While some car makers are suggesting autonomous driving is still some way off, automotive systems supplier, Continental, reckons we’ll see self-driving cars by 2025 but that it won’t be until 2030 that they become commonplace…

Continental might be better known by most for its tyres, but the company likes to be known as a systems supplier and that’s because it’s the only major tyre company in the world where tyres are only 25 percent of its business. True.

At a recent experience day at Continental’s US tyre testing centre in Uvalde, Texas USA, Continental, in addition to some exciting on-track exercises, Practical Motoring was told the brand expects to see autonomous vehicles on some stretches of road around the world by 2025. But, the head of self-driving projects at Continental, Andre Hohm, said it probably won’t be until 2030 that autonomous cars become commonplace.

“People always ask me when driverless vehicles will be on the road,” he said this month at Continental’s Tech Show in Hanover, “and I tell them the answer is ‘today.’ If you have a very specific application area, for example like a private road, and want to travel at low velocity, you can buy such a vehicle.”

“Having already achieved partially automated driving, the industry is projected to achieve highly automated driving on freeways infrastructure by 2020. Continental foresees fully automated driving on certain stretches of road by 2025 – particularly on freeways. The company is on track to make this roadmap a reality in the coming future,” Continental told Practical Motoring.

To that end, Continental has built a demonstration vehicle showing off driverless capability in urban environments. Called CUbE (Continental Urban mobility Experience) the vehicle is able to drive itself around without a driver, steering wheel or brake pedal. The vehicle is being trialled in Frankfurt, Germany.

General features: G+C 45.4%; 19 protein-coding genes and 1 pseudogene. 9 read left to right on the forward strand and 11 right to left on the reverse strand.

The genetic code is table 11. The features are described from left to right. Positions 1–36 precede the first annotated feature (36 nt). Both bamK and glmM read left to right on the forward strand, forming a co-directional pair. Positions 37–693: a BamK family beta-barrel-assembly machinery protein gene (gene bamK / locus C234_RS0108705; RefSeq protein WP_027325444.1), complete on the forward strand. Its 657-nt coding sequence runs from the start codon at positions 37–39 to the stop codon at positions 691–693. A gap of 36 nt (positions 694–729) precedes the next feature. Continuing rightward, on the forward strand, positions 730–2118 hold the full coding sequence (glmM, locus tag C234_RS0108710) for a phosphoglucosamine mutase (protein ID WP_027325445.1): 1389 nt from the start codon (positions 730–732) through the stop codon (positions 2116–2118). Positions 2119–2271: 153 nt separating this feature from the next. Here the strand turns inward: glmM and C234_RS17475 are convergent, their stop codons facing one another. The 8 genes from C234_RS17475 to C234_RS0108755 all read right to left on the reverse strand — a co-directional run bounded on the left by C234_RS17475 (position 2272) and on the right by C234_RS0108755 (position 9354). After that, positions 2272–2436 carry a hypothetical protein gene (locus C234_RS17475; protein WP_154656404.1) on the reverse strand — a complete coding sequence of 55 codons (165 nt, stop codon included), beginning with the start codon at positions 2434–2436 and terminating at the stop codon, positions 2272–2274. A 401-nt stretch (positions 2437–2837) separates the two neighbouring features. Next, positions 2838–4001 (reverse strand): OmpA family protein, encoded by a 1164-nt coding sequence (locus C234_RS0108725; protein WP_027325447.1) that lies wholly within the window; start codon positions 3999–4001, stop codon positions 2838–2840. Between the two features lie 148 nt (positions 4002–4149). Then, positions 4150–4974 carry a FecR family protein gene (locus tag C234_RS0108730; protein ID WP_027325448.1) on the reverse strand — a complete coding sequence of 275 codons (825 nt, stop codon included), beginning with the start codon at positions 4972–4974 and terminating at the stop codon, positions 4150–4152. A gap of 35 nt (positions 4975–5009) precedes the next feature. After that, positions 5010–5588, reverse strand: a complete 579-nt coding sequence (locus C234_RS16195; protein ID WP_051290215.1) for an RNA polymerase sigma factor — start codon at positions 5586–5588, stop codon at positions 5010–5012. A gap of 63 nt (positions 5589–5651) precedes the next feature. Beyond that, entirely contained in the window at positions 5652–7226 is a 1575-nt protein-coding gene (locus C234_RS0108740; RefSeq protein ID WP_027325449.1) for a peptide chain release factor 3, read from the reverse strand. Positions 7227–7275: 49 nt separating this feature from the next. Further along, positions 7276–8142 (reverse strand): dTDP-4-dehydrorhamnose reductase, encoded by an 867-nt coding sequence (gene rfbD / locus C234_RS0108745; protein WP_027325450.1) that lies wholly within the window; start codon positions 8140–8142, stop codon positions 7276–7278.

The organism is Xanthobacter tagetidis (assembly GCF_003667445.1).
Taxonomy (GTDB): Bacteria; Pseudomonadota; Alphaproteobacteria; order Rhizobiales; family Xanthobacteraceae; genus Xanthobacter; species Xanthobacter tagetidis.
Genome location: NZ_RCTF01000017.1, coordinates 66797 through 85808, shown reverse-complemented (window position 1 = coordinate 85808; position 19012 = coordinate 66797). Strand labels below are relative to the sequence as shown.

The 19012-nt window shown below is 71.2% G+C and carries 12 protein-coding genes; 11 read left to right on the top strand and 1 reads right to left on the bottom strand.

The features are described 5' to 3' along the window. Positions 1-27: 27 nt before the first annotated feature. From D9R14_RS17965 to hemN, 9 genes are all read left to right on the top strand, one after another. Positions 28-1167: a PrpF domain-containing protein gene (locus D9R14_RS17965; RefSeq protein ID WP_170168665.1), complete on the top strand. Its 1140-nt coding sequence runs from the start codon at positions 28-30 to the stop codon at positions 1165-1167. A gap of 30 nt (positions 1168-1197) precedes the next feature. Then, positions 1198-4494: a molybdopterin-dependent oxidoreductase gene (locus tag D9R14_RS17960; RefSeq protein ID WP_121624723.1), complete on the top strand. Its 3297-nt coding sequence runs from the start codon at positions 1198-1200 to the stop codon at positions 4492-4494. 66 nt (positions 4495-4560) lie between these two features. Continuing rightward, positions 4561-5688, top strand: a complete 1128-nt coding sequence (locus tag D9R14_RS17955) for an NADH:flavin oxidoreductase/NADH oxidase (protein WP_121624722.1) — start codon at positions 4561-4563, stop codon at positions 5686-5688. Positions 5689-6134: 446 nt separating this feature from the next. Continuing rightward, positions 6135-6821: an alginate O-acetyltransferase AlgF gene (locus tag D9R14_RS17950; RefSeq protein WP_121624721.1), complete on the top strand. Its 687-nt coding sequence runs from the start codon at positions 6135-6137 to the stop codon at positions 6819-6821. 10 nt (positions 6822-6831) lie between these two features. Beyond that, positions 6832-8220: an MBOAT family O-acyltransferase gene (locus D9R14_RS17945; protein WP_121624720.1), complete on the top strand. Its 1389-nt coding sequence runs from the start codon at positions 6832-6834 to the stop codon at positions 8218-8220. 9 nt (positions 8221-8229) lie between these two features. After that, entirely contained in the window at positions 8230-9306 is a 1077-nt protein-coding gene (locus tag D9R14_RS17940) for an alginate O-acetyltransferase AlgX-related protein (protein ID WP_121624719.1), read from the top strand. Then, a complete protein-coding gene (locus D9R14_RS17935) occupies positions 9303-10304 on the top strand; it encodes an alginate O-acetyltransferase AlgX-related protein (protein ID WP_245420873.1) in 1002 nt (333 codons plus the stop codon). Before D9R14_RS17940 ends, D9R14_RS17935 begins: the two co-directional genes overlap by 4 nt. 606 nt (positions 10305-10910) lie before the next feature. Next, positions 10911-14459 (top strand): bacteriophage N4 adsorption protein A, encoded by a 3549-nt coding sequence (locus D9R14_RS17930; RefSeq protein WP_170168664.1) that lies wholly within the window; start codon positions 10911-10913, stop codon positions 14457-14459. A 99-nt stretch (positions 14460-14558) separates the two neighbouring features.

While many assumed that highways would become the first battleground for autonomous vehicles, Continental claims the game is changing and that slower-speed urban environments will be the place where the early use takes place. This, according to Hohm, is because the slower speed “give you more opportunities when systems fail or you get erroneous readings from sensors.” He did admit, however, that urban environments are more complex operating environments than highways.

But, back to some of the stats about the business. It had research and development centres in a staggering 45 locations which look at everything from tyre testing to sensors, software, engine components, electric vehicles and much more. It operates across 56 countries and at five major proving grounds for summer and winter tyre testing: Contidrom, Germany (50+ years anniversary, also has all-weather AIBA, Automated Indoor Braking Analyzer); Uvalde, Texas; Brimley, Michigan; Arvidsjaur, Sweden; and Wanaka, New Zealand.

The business employs 2000 people with 713 professional test drivers, although some work is now being done by autonomous vehicles. The driver’s test 250,000 tyres each year, driving 40 million kilometres and conducting 160 million kilometres of tyre durability tests. That’s enough to drive around the globe 4000 times.


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